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‘Rowan Atkinson at the Atkinson’ Opens on Broadway

October 15, 1986

NEW YORK (AP) _ Rowan Atkinson is a young, rubber-faced comedian who is a big star on British television. He’s also something of a phenomenon in London’s West End where his one-man show was a sellout and where his performance kept a minor Larry Shue comedy called ″The Nerd″ running for six months.

Now a series of his sketches, written mostly in collaboration with Richard Curtis and Ben Elton, have been transplanted to Broadway’s Brooks Atkinson Theater where ″Rowan Atkinson at the Atkinson″ opened Monday night.

American audiences probably will wonder what the fuss is all about. While Atkinson is an accomplished and funny performer, much of his obvious material wouldn’t pass muster on ″Monty Python’s Flying Circus,″ or even with that slob prince of British balminess, the unsinkable Benny Hill. On Broadway, with a $35 top ticket price, it definitely seems out of place.

What works best in this mixed bag of a show is the physical comedy. Atkinson, who looks like a slightly stretched version of Dudley Moore, manages to create more with the twist of his head or the raising of an eyebrow than with any amount of dialogue.

His most interesting character is a little nebbish of man, an English cousin of Jackie Gleason’s Poor Soul. In one of the evening’s best sketches, he attempts to modestly put on a bathing suit at a public beach. It’s fun watching Atkinson’s embarrassment and contortions as he pulls a bright orange swim suit over his trousers and then attempts to take off the pants.

The same character also appears during a Sunday church service and proceeds to make a shambles of the ecclesiastical proceedings. He blows his nose, attempts to eat a piece of candy, falls asleep and tries to sing along with the congregation despite not knowing the words to the hymn. It’s silly and endearing fun.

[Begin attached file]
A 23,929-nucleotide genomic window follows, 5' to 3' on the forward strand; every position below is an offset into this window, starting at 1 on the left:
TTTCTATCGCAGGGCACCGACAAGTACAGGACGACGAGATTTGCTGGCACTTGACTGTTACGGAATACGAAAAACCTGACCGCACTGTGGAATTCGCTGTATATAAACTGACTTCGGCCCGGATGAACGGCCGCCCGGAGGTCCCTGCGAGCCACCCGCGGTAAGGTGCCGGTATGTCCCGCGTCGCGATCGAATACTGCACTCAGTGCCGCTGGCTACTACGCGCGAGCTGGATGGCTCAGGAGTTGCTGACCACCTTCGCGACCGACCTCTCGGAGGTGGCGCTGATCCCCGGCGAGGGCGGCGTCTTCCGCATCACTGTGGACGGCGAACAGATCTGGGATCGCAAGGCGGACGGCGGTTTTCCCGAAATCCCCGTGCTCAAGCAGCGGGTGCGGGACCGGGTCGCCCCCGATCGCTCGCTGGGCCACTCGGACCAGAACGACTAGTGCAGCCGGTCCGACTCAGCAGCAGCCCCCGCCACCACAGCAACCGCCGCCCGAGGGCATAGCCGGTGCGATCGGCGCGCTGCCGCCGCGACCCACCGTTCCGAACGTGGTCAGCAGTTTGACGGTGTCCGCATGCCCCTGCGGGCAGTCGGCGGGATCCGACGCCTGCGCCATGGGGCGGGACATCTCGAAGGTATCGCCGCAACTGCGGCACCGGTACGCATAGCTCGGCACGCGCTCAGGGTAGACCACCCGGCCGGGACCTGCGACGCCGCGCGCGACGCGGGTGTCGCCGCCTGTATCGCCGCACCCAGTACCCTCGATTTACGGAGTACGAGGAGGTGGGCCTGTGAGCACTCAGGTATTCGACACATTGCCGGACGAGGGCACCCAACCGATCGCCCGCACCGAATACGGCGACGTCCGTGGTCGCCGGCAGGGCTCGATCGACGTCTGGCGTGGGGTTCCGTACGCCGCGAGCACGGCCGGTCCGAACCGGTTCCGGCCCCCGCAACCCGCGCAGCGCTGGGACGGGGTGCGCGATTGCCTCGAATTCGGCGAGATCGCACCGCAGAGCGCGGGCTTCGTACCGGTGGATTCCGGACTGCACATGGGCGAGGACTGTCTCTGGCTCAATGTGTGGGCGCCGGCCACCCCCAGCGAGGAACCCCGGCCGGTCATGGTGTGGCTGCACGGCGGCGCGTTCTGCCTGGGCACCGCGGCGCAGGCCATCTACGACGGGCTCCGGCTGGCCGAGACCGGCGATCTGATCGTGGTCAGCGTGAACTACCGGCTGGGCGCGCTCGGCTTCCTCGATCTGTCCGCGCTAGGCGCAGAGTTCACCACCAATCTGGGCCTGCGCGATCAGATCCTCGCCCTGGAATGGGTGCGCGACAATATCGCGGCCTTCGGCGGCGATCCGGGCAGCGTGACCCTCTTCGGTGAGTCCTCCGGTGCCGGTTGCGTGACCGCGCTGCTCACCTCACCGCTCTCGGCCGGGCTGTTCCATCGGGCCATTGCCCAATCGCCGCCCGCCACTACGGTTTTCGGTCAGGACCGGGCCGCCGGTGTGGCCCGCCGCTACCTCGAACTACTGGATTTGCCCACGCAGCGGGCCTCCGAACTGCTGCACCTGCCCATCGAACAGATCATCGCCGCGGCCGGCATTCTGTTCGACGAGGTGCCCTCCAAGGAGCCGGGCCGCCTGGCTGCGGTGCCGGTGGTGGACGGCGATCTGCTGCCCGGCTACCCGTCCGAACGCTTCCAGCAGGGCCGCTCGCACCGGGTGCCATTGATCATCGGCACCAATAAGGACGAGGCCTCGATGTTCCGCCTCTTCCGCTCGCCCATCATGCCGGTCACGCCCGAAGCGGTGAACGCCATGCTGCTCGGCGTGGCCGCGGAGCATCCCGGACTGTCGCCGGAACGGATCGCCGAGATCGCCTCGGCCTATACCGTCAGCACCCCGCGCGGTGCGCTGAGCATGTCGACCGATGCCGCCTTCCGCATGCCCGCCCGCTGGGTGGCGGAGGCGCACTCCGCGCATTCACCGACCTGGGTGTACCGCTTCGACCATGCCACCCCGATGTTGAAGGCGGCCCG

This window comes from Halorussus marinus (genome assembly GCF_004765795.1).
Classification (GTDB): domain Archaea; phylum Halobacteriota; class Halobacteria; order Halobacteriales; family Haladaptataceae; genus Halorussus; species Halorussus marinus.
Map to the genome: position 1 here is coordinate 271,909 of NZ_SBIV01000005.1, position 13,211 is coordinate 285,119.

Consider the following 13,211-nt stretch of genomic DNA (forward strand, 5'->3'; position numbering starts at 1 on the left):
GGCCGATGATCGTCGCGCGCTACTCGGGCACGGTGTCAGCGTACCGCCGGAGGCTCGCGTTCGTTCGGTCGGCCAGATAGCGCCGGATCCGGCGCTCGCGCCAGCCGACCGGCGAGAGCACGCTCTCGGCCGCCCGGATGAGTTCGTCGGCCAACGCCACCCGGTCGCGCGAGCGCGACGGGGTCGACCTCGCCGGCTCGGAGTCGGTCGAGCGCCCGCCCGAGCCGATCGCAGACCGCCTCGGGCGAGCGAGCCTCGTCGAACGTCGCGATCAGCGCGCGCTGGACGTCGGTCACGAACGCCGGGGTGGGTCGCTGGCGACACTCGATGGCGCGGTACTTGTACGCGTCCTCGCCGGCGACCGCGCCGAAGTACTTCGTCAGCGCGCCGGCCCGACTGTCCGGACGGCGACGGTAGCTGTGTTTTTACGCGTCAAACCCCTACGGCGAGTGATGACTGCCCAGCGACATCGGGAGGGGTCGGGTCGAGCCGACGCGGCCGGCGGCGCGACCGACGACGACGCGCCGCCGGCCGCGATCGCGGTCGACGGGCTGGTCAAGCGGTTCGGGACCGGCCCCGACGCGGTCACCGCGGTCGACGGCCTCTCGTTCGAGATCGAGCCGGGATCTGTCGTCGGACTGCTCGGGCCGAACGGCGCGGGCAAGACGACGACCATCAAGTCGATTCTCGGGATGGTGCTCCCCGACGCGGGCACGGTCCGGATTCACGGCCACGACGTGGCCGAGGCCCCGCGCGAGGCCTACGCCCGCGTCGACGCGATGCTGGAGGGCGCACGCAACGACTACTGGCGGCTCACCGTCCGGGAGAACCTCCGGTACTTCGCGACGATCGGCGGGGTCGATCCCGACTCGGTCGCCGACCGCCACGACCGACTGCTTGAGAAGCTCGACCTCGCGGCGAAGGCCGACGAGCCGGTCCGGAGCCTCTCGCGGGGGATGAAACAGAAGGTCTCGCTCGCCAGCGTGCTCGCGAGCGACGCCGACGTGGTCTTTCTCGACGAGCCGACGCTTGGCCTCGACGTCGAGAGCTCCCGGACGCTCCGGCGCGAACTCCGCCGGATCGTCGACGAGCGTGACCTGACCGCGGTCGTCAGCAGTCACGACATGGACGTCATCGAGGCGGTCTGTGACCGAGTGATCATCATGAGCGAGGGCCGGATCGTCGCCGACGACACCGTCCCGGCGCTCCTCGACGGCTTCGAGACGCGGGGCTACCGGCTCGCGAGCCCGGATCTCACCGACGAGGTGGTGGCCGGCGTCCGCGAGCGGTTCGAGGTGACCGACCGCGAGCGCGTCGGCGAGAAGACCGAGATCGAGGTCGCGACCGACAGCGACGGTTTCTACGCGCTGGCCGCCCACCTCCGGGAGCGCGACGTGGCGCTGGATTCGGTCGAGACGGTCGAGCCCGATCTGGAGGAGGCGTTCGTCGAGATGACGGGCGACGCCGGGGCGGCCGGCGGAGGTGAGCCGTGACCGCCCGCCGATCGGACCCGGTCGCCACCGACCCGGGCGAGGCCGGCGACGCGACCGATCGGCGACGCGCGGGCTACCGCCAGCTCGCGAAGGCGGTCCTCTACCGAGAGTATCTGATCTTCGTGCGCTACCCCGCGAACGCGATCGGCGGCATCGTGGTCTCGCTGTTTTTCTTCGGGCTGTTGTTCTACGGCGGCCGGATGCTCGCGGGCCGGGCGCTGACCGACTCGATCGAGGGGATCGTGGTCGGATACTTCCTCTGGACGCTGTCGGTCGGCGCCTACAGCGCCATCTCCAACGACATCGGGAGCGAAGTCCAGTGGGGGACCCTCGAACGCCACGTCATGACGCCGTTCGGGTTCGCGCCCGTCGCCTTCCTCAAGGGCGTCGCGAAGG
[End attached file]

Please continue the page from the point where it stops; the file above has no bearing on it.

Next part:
What misfires are many of the more traditional skits. An obnoxious lounge lizard - a cabaret performer of no discernible talent - appears for some unexplained reason in both acts. He sings songs that are as tuneless as they are unfunny. Atkinson can’t do much with the role.

A low point is reached during a sketch about an obsequious waiter in an Indian restaurant. The harried man has to deal with a group of drunken customers. It’s mean-spirited and condescending especially to the waiter played with a certain desperation by Atkinson.

In many of the sketches, the star is ably supported by sidekick Angus Deayton, a likable and unobtrusive Tonto to Atkinson’s more flamboyant Lone Ranger.

Director Mike Ochrent, responsible for the smash hit musical ″Me And My Girl,″ pretty much leaves Atkinson alone, letting him do what he wants and getting him from sketch to sketch as quickly as possible.

Will Bowen has designed a series of red framed boxes that serve as an acceptable backdrop for the action. It’s the type of scenery that would work perfectly on television, which is where most of ″Atkinson at the Atkinson″ belongs.

Frank Rich, reviewing the show in today’s editions of The New York Times, said the performance ″is interminable proof that the melding of American and English cultures is not yet complete.″

Rich called the writing ″stunningly predicatable,″ the acting mediocre and the jokes, at best, ″potentially funny.″

Howard Kissel of the Daily News said Atkinson was at times extremely funny, calling him ″a welcome diverting comic voice.″

Kissel said that although much of the actor’s humor is silly, revealing an obsession with toilets and the alimentary canal, the show was fun.

The New York Post’s Clive Barnes said he loved the performance.

″The man is funny. Very funny. Hilarious. Sidesplitting,″ Barnes wrote in today’s editions. He called the evening ″an opportunity to meet and enjoy a new and genuinely zany man.″

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